After a decades-long, historic run as one of the greatest tennis players of all time, Serena Williams is officially walking off the court for the last time. In a new essay penned for Vogue, the athlete announced her decision to begin “evolving” out of tennis – she thinks retirement is too heavy of a term – to focus on expanding her family and business ventures.
“There is no happiness in this topic for me,” she wrote. “I know it’s not the usual thing to say, but I feel a great deal of pain. It’s the hardest thing that I could ever imagine. I hate it. I hate that I have to be at this crossroads. I keep saying to myself, I wish it could be easy for me, but it’s not. I’m torn: I don’t want it to be over, but at the same time I’m ready for what’s next.”
Williams revealed that she had mulled over the decision to step away from the sport for a while. But it was her daughter, Olympia, dropping not-so-subtle hints that she wants a baby sister that helped seal the deal. Because if anyone knows the power of sisterhood, it’s the Williams sisters.
“I definitely don’t want to be pregnant again as an athlete,” Williams added. “I need to be two feet into tennis or two feet out.” She admitted that she resented having to choose between having a family and having a career because it wasn’t something that her male athletic counterparts had to deal with, saying: “If I were a guy, I wouldn’t be writing this because I’d be out there playing and winning while my wife was doing the physical labor of expanding our family.”
But when she looks at her legacy, she said she’s not as focused on the things she didn’t achieve, the records she came close to but didn’t break.
“The way I see it, I should have had 30-plus grand slams. I had my chances after coming back from giving birth. I went from a C-section to a second pulmonary embolism to a grand slam final. I played while breastfeeding. I played through postpartum depression. But I didn’t get there,” she wrote. “Shoulda, woulda, coulda. I didn’t show up the way I should have or could have. But I showed up 23 times, and that’s fine. Actually, it’s extraordinary. But these days, if I have to choose between building my tennis résumé and building my family, I choose the latter.”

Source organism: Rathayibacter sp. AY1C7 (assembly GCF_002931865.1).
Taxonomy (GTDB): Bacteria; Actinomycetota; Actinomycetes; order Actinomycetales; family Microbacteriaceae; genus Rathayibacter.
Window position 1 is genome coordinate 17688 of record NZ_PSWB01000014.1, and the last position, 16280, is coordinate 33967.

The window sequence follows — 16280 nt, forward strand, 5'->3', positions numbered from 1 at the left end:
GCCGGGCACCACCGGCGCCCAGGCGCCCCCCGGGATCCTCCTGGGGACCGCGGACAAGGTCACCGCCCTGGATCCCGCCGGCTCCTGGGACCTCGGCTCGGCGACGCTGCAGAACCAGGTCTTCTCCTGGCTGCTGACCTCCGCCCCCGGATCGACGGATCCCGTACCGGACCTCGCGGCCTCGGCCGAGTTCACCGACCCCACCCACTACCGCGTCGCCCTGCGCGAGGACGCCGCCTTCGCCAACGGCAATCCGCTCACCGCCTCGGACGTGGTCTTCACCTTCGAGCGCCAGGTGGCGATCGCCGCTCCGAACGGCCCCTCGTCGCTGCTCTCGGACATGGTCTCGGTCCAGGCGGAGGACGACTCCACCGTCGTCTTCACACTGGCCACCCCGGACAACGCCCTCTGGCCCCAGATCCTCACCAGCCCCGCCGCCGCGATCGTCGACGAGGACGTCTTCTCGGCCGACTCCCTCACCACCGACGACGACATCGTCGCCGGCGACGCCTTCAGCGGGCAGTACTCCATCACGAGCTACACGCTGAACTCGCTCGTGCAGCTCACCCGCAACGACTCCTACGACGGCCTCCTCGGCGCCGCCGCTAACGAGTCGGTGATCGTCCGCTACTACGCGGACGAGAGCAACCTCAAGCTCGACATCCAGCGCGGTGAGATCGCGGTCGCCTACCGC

But Williams is going to try to show up for one last hurrah. While she “wasn’t ready” to win Wimbledon this year, she’s taking a shot at New York’s U.S. Open. And then she’ll be done, for real this time.
“I don’t know how I’m going to be able to look at this magazine when it comes out, knowing that this is it, the end of a story that started in Compton, California, with a little Black girl who just wanted to play tennis,” Williams said.
The iconic athlete, who went pro at age 14 in 1995, is a seven-time Australian Open women’s singles champion, a seven-time Wimbledon winner, and a six-time U.S. Open victor. She has also won the French Open three times.
“I’m terrible at goodbyes, the world’s worst,” she concluded. “But please know that I am more grateful for you than I can ever express in words. You have carried me to so many wins and so many trophies. I’m going to miss that version of me, that girl who played tennis. And I’m going to miss you.”